Animal Health Australia. The National Animal Health Information System [NAHIS]. Glanders [online]. NAHIS; 2001 Oct. Available at: http://www.brs.gov.au/usr-bin/aphb/ahsq?dislist=alpha.* Accessed 4 Oct 2002.. Rega PP. CBRNE - Glanders and melioidosis. eMedicine [online]; 2007 Aug. Available at: http://www.emedicine.com/emerg/topic884.htm. Accessed 27 Aug 2007.. Bauernfeind A, Roller C, Meyer D, Jungwirth R, Schneider I. Molecular procedure for rapid detection of Burkholderia mallei and Burkholderia pseudomallei. J Clin Microbiol. 1998;36: 2737-2741.. Biberstein EL, Holzworth J. In: Holzworth J, editor. Diseases of the cat. Philadelphia: WB Saunders; 1987. Bacterial diseases: Glanders; p. 296.. Bossi P, Tegnell A, Baka A, Van Loock F, Hendriks J, Werner A, Maidhof H, Gouvras G; Task Force on Biological and Chemical Agent Threats, Public Health Directorate, European Commission, Luxembourg. Bichat guidelines for the clinical management of glanders and melioidosis and bioterrorism-related glanders ...
Looking for online definition of slender process of malleus in the Medical Dictionary? slender process of malleus explanation free. What is slender process of malleus? Meaning of slender process of malleus medical term. What does slender process of malleus mean?
Disease Ontology : 12 A primary bacterial infectious disease that results_in septicemic infection, has material basis in Burkholderia mallei, which is transmitted_by contact with tissues or body fluids of infected animals, or through mucosal surfaces such as the eyes and nose. The infection has symptom fever, has symptom chills, has symptom sweating, has symptom muscle aches, has symptom chest pain, has symptom muscle tightness, has symptom headache, has symptom mucopurulent nasal discharge, and has symptom nodular lesions in the lungs ...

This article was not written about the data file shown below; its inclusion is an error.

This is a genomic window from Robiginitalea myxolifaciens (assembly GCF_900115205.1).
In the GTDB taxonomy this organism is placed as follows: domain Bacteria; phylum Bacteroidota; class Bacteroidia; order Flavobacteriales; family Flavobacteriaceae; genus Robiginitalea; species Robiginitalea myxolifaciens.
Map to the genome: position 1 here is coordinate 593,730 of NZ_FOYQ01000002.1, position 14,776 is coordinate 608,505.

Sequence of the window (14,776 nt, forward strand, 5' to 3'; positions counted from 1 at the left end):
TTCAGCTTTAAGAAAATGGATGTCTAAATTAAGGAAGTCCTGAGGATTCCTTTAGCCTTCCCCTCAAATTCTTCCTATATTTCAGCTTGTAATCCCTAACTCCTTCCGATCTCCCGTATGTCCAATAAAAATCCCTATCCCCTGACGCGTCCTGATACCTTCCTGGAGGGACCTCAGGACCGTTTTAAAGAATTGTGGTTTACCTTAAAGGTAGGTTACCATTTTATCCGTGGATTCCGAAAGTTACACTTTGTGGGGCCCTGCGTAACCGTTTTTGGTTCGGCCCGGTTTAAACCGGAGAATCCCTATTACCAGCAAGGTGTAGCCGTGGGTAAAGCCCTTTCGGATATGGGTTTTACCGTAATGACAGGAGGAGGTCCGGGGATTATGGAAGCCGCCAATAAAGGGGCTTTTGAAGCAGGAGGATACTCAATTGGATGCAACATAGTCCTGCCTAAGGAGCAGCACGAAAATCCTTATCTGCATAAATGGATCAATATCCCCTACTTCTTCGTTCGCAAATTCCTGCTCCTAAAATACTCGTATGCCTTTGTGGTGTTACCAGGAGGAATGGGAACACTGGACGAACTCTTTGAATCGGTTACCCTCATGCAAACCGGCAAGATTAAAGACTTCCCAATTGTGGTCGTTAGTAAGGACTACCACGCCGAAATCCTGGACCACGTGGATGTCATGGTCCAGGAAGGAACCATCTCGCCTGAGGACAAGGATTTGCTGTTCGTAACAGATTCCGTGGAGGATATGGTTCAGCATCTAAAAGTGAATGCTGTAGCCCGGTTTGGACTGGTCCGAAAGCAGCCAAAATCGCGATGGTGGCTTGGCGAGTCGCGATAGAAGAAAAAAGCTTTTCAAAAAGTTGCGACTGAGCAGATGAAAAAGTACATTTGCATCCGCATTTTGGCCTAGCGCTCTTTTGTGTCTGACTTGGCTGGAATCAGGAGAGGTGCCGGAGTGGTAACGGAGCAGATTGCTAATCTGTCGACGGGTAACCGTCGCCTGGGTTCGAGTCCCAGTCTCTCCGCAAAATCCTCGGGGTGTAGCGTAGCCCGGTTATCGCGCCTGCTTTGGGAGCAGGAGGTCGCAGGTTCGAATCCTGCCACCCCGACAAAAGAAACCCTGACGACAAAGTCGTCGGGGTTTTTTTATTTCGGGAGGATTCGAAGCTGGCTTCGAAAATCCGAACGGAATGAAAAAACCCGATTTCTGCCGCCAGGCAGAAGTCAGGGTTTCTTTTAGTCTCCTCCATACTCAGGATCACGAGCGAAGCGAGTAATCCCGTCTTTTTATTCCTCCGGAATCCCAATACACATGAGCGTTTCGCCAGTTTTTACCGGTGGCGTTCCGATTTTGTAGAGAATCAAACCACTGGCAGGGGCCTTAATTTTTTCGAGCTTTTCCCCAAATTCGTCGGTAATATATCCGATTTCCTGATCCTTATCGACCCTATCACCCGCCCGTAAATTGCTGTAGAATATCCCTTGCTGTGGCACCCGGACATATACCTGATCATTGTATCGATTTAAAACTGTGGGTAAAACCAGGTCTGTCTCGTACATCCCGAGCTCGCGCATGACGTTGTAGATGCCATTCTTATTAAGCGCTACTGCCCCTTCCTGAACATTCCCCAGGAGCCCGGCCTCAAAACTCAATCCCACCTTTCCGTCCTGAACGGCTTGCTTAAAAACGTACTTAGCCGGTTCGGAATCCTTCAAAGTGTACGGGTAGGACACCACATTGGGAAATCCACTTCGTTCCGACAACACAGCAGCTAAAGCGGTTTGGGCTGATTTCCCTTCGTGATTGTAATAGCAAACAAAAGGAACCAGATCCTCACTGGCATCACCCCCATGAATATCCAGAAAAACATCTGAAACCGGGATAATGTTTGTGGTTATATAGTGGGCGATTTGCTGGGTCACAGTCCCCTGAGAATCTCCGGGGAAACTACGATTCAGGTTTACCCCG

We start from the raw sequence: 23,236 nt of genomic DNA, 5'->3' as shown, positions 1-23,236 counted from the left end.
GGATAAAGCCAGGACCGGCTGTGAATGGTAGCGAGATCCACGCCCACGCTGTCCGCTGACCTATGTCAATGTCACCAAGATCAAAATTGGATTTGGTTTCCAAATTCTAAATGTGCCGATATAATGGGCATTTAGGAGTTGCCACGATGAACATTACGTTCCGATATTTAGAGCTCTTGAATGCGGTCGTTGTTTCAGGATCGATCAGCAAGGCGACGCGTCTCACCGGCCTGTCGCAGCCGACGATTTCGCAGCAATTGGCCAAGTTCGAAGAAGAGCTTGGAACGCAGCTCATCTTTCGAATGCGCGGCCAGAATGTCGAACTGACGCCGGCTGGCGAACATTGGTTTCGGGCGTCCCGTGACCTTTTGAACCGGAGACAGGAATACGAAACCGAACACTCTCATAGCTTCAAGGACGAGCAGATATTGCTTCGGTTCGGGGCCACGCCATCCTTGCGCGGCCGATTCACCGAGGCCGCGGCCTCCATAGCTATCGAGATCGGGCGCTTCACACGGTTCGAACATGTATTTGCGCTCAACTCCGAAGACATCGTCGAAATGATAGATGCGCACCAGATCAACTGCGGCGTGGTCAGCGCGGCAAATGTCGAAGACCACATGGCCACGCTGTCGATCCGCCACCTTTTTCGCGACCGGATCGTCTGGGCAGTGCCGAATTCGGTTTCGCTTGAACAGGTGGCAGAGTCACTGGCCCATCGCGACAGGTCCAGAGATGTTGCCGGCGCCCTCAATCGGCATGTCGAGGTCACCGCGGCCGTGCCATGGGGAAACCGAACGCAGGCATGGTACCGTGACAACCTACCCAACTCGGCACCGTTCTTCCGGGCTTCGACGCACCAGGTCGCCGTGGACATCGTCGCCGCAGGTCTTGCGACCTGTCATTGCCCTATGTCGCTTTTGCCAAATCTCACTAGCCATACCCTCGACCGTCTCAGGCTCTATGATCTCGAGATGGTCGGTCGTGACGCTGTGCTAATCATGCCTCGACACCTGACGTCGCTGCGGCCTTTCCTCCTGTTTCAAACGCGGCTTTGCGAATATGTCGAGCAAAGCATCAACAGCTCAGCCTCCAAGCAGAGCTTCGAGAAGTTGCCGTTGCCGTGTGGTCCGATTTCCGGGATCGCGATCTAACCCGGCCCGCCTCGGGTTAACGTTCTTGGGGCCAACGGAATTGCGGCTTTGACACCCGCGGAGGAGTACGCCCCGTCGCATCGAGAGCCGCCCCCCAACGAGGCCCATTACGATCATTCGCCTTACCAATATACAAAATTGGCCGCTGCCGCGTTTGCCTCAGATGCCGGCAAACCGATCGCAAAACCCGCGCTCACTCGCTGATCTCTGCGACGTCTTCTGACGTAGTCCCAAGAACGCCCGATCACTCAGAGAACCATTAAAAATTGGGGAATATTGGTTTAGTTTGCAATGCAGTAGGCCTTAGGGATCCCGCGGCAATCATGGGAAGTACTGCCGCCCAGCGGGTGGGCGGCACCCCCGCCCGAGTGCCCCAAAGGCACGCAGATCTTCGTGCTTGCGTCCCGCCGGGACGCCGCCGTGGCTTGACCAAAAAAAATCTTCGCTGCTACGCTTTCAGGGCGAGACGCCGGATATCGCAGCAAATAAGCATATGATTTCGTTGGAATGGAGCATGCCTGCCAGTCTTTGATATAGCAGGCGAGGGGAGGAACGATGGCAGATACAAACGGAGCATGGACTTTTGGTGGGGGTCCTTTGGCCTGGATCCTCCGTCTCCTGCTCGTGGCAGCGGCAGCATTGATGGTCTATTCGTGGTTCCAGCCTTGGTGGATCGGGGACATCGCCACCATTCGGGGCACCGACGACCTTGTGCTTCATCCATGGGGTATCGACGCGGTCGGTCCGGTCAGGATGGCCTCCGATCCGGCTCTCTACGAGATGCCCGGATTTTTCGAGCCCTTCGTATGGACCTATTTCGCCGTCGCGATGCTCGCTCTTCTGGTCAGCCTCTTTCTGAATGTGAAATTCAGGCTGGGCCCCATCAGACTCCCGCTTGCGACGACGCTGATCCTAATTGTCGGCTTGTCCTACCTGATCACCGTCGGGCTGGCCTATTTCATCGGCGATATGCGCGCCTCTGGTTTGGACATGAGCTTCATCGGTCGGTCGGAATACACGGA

Epitope curation should be conducted in the following priority order: A) NIAID Category A, B, and C priority pathogens and toxins: The complete list of NIAID Category A, B, and C priority pathogens and toxins can be found at the following URL: http://www2.niaid.nih.gov/biodefense/bandc_priority.htm. NIAID - Category A Bacillus anthracis (anthrax) Clostridium botulinum Yersinia pestis Variola major (smallpox) and other pox viruses Francisella tularensis (tularemia) Viral hemorrhagic fevers Arenaviruses LCM, Junin virus, Machupo virus, Guanarito virus Lassa Fever Bunyaviruses Hantaviruses Rift Valley Fever Flaviruses Dengue Filoviruses Ebola Marburg NIAID - Category B Burkholderia pseudomallei Coxiella burnetii (Q fever) Brucella species (brucellosis) Burkholderia mallei (glanders) Ricin toxin (from Ricinus communis) Epsilon toxin of Clostridium perfringens Staphylococcus enterotoxin B Typhus fever (Rickettsia prowazekii) Food and Waterborne Pathogens Bacteria Diarrheagenic E.coli Pathogenic ...